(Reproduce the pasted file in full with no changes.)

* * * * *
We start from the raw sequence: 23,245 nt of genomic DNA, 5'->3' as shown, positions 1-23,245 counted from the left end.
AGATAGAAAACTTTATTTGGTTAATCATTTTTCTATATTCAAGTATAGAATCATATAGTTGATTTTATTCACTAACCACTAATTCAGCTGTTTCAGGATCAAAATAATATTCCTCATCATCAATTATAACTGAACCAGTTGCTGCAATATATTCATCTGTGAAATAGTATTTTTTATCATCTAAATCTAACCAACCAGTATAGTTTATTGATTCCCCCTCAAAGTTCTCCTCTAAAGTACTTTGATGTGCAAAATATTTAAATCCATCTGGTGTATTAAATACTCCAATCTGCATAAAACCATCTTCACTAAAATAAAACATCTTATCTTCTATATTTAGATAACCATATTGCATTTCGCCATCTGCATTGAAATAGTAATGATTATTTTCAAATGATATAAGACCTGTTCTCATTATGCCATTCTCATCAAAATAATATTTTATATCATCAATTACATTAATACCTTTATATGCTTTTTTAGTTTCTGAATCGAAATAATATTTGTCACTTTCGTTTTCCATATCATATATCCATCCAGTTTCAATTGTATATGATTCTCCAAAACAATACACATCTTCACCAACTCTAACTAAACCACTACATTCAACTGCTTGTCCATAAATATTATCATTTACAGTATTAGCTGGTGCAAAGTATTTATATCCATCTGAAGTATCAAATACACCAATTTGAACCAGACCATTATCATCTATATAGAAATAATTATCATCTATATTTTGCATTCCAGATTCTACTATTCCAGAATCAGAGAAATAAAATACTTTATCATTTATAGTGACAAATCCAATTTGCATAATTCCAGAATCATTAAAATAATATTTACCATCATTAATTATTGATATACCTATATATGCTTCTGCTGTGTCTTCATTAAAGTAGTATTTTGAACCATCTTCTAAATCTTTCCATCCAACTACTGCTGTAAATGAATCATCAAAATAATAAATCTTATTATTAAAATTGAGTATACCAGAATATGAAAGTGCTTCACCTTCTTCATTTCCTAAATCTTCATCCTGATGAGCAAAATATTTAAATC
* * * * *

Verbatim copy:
We start from the raw sequence: 23,245 nt of genomic DNA, 5'->3' as shown, positions 1-23,245 counted from the left end.
AGATAGAAAACTTTATTTGGTTAATCATTTTTCTATATTCAAGTATAGAATCATATAGTTGATTTTATTCACTAACCACTAATTCAGCTGTTTCAGGATCAAAATAATATTCCTCATCATCAATTATAACTGAACCAGTTGCTGCAATATATTCATCTGTGAAATAGTATTTTTTATCATCTAAATCTAACCAACCAGTATAGTTTATTGATTCCCCCTCAAAGTTCTCCTCTAAAGTACTTTGATGTGCAAAATATTTAAATCCATCTGGTGTATTAAATACTCCAATCTGCATAAAACCATCTTCACTAAAATAAAACATCTTATCTTCTATATTTAGATAACCATATTGCATTTCGCCATCTGCATTGAAATAGTAATGATTATTTTCAAATGATATAAGACCTGTTCTCATTATGCCATTCTCATCAAAATAATATTTTATATCATCAATTACATTAATACCTTTATATGCTTTTTTAGTTTCTGAATCGAAATAATATTTGTCACTTTCGTTTTCCATATCATATATCCATCCAGTTTCAATTGTATATGATTCTCCAAAACAATACACATCTTCACCAACTCTAACTAAACCACTACATTCAACTGCTTGTCCATAAATATTATCATTTACAGTATTAGCTGGTGCAAAGTATTTATATCCATCTGAAGTATCAAATACACCAATTTGAACCAGACCATTATCATCTATATAGAAATAATTATCATCTATATTTTGCATTCCAGATTCTACTATTCCAGAATCAGAGAAATAAAATACTTTATCATTTATAGTGACAAATCCAATTTGCATAATTCCAGAATCATTAAAATAATATTTACCATCATTAATTATTGATATACCTATATATGCTTCTGCTGTGTCTTCATTAAAGTAGTATTTTGAACCATCTTCTAAATCTTTCCATCCAACTACTGCTGTAAATGAATCATCAAAATAATAAATCTTATTATTAAAATTGAGTATACCAGAATATGAAAGTGCTTCACCTTCTTCATTTCCTAAATCTTCATCCTGATGAGCAAAATATTTAAATC